Things are about to warm up in the U.K. (weather wise at least), and we're back with another bucket of red hot tunes. This time around, we're bringing you a real spread. From a large helping of Cardi B to a dollop of James Supercave, the musically varied Panoptic team bring you our singles of the week.

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EJ Oakley, ‘Something to Lose’ by James Supercave

If you’re coming down after the release of MGMT’s fantastic album earlier this year and are looking for something similar to get your left-field pop sensibilities going, look no further than James Supercave. The American four-piece are not just another psych-infused pop outfit, though. They boast many tricks of their own – a sparse, flowing synth setup, minimalistic composition masterful enough to match Radiohead in parts, and a uniquely-voiced frontman whose vocal trills never fail to either mesmerise, or send chills down one’s spine. ‘Something to Lose’ has all the classic James Supercave hallmarks, while adding a ridiculously catchy yet low-key melodic hook onto the chorus that was only seen twice on their debut album. I’ve been psyched for this new release since they first announced it, and since I realised that the average two-year span between albums was nearly up for them. Thankfully, unlike most other bands taking hiatuses these days, the Supercave boys have delivered – and boy, am I thrilled about it

Brooklyn Jones, ‘South of the River’ by Tom Misch

Misch’s new album Geography seems to be all that anyone is talking about, and with good reason. His work is perfectly funky, with some violin thrown in for good measure. As a North Londoner I do feel I’ve betrayed my Kilburn roots by loving a song called ‘South of the River’, however it’s just a damn good jam. It’s the kind of song that makes you believe you’re a better dancer than you are. Definitely listen to the whole album if you have time, but this song is the perfect whistle stop tour of Misch’s new work. 10/10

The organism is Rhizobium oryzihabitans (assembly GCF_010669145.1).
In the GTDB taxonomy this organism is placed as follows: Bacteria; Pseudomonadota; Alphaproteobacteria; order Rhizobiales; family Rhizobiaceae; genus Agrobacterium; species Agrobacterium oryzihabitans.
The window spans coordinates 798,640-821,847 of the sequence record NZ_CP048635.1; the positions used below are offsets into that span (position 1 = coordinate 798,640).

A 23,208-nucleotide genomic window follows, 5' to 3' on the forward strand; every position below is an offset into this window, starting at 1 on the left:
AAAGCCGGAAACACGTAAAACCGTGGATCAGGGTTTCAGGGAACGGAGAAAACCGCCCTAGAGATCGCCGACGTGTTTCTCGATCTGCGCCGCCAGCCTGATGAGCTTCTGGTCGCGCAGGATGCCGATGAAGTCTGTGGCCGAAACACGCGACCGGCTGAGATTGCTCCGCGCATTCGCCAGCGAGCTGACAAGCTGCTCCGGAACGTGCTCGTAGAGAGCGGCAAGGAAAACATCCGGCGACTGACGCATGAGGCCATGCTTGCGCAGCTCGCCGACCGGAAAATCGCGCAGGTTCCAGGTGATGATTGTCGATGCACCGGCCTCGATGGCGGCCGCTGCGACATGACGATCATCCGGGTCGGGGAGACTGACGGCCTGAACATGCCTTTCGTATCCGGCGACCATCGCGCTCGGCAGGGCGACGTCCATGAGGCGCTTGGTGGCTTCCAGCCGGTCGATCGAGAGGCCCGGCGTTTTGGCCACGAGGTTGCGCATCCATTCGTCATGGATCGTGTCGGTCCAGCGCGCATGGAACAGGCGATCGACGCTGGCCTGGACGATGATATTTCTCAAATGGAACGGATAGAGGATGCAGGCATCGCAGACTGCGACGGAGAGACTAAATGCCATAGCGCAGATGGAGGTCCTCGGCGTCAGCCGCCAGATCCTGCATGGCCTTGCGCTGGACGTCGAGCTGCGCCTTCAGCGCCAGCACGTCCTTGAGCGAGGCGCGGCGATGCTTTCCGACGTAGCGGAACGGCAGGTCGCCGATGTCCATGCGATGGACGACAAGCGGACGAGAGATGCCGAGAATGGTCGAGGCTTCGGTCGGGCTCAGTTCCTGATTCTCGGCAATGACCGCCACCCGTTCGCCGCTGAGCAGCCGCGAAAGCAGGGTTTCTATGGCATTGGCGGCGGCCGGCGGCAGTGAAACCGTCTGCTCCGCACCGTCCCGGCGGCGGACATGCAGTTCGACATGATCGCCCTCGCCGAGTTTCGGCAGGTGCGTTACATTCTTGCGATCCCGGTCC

Emma Bradley, ‘I Don’t Want to Know’ by Sigrid

My current favourite song to cry to has got to be this perfect, unique feeling ballad from Norwegian major newcomer, Sigrid. It’s simple acoustic vibe, in combination with Sigrid’s soaring and achingly beautiful vocals, create what to me, has got to be pop ballad perfection. Not only does she have more control over her voice than I do over my entire life, her accent is also adorable. Definitely gonna be a fave for a while. Check it out friends

Clare Clarke, ‘Be Careful’ by Cardi B

Cardi B’s debut studio album Invasion of Privacy, was released a week ago, and it’s already one of the best rap albums of the year. Hotly anticipated after the shock success of ‘Bodak Yellow’, which racked up over half a billion YouTube views, the follow up should have been a disappointment. But it isn’t. The album is catchy, deep, and a full display of Cardi B’s skills as a rapper. The track ‘Be Careful’ is infectious, and I dare you to resist dancing along to the repetitive base line. The backing track feels Drake-esque, but it’s actually Eminem that Cardi B’s style reminds me of. From lyrical skill to an ability to change a flow that feels so carefree, you’re going to be trying it yourself. The song is impressively upbeat considering it is written about her lover cheating, and it’s due to be a summer hit that stays on repeat.

Freddie Metherell, ‘The Tracers’ by Johnny Marr

Johnny Marr’s direction has drifted since the decline of The Smiths in 1987. Joining the Pretenders, and Modest Mouse, he was a man for hire for a few decades. He dabbled with a solo career in the early 2010s but put it on hold to return to a variety of projects.

It seems that the taste of a solo career left a sweet aftertaste, as he returns with a studio album this year. The first single from this album is ‘The Tracers’. It an upbeat song with a solid base line and guitar hooks aplenty. What else would you expect from Marr. On first listen, the ‘hoo hoo’ refrain that is chanted throughout would make you consider turning off. The rumbling instrumentals are enough to drive the listener on, and I’m glad that I did stick with it. There is an undeniable accessibility to this tune that bolsters Marr’s reputation as a musical wizard.

Image: Beyond The Groove / Kobalt Music Recordings

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